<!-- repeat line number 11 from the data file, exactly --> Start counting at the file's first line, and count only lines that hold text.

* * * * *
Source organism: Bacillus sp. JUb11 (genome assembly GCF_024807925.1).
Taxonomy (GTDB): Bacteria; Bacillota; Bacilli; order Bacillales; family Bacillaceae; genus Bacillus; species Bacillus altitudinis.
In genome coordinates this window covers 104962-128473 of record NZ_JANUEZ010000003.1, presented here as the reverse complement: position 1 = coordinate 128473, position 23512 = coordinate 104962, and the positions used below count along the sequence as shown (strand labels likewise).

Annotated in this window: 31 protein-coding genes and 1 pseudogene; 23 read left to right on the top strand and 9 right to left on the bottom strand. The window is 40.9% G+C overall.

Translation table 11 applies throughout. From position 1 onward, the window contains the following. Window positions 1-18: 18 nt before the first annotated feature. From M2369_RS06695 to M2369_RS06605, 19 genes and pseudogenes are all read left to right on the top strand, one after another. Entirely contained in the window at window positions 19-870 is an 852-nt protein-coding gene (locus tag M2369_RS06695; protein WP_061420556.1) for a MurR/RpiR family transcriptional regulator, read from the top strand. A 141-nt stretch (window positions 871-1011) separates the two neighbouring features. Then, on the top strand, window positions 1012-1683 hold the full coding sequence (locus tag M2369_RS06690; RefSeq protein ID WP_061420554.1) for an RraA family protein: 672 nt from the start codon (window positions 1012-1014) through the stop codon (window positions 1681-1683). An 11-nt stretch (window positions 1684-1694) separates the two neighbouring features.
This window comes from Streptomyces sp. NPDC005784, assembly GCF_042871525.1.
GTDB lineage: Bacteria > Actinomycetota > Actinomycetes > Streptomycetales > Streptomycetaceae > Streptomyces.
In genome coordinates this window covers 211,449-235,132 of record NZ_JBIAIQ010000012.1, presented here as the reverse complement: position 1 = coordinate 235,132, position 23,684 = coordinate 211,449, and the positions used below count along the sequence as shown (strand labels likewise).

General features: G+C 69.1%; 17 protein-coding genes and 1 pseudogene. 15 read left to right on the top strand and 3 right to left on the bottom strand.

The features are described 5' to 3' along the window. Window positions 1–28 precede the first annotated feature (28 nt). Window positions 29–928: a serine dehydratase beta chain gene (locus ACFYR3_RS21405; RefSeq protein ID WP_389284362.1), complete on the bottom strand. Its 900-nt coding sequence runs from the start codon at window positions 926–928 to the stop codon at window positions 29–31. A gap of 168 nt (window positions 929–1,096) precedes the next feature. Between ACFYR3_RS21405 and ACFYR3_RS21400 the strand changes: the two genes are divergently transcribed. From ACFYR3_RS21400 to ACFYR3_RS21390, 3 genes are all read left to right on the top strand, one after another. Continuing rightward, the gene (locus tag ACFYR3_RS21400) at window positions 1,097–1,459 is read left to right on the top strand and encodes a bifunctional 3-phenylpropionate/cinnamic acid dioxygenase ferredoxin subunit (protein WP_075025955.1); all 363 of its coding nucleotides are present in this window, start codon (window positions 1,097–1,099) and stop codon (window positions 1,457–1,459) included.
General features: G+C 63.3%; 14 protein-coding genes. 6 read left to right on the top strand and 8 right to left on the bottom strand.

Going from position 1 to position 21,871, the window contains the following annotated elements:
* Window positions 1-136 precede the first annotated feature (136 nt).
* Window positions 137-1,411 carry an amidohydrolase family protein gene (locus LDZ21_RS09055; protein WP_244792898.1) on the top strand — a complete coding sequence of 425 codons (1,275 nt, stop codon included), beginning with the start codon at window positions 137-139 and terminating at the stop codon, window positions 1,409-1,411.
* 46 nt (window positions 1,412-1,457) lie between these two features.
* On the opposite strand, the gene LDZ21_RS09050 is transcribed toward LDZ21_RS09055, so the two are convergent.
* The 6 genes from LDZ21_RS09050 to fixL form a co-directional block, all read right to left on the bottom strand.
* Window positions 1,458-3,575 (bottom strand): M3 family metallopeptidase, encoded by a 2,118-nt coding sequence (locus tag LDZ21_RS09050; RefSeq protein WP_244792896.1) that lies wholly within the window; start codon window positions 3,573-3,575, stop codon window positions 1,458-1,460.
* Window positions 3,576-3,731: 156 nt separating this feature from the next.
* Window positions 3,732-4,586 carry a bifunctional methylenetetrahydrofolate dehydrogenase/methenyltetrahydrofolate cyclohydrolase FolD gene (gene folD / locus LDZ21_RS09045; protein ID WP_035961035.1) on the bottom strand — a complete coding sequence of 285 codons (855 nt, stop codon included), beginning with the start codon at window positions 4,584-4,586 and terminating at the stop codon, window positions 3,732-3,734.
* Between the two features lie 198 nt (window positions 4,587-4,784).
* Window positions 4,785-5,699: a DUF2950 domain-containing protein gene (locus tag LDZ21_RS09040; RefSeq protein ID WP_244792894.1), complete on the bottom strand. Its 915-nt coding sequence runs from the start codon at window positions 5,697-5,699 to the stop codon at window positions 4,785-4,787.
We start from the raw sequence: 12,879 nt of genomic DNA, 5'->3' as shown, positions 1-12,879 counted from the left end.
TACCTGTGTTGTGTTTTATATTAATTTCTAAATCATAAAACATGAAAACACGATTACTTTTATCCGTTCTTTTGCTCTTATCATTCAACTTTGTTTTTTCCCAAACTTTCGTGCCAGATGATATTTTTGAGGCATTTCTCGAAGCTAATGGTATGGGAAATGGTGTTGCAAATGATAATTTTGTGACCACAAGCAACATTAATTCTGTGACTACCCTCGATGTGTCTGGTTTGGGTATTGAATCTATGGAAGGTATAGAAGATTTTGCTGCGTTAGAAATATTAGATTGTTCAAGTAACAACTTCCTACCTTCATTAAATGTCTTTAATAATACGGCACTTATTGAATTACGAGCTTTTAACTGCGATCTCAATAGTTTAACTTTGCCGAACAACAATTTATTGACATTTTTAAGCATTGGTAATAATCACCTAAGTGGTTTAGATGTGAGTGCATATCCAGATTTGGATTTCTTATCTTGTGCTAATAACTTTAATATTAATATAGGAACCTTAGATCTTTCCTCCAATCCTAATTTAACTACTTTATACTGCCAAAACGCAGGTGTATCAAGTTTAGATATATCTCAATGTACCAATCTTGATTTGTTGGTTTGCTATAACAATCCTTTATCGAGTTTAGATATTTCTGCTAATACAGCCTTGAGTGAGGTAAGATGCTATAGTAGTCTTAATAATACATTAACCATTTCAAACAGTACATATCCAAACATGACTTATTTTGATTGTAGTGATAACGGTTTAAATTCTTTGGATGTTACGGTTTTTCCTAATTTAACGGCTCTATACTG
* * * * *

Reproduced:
General features: G+C 63.3%; 14 protein-coding genes. 6 read left to right on the top strand and 8 right to left on the bottom strand.